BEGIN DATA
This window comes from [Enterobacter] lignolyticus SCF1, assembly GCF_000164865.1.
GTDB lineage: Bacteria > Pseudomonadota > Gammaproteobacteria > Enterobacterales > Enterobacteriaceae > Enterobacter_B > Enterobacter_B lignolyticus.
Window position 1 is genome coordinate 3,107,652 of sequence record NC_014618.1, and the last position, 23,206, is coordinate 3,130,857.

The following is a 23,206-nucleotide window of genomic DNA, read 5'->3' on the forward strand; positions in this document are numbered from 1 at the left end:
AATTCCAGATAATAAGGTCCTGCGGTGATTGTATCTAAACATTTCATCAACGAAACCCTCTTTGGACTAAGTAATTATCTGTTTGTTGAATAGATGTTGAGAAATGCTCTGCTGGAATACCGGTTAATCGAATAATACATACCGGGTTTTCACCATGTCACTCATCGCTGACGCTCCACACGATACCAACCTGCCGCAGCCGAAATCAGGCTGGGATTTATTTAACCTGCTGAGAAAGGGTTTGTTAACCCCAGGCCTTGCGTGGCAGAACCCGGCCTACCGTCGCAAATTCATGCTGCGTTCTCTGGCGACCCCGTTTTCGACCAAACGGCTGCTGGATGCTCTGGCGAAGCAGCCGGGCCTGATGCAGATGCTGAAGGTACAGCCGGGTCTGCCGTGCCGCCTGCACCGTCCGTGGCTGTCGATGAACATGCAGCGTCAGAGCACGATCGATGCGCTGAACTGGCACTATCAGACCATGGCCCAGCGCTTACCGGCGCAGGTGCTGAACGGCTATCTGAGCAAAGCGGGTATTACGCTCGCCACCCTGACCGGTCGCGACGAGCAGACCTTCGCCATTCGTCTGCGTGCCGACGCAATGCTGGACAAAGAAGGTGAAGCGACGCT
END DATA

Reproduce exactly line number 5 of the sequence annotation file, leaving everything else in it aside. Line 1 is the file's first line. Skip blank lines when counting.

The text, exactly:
AATTCCAGATAATAAGGTCCTGCGGTGATTGTATCTAAACATTTCATCAACGAAACCCTCTTTGGACTAAGTAATTATCTGTTTGTTGAATAGATGTTGAGAAATGCTCTGCTGGAATACCGGTTAATCGAATAATACATACCGGGTTTTCACCATGTCACTCATCGCTGACGCTCCACACGATACCAACCTGCCGCAGCCGAAATCAGGCTGGGATTTATTTAACCTGCTGAGAAAGGGTTTGTTAACCCCAGGCCTTGCGTGGCAGAACCCGGCCTACCGTCGCAAATTCATGCTGCGTTCTCTGGCGACCCCGTTTTCGACCAAACGGCTGCTGGATGCTCTGGCGAAGCAGCCGGGCCTGATGCAGATGCTGAAGGTACAGCCGGGTCTGCCGTGCCGCCTGCACCGTCCGTGGCTGTCGATGAACATGCAGCGTCAGAGCACGATCGATGCGCTGAACTGGCACTATCAGACCATGGCCCAGCGCTTACCGGCGCAGGTGCTGAACGGCTATCTGAGCAAAGCGGGTATTACGCTCGCCACCCTGACCGGTCGCGACGAGCAGACCTTCGCCATTCGTCTGCGTGCCGACGCAATGCTGGACAAAGAAGGTGAAGCGACGCT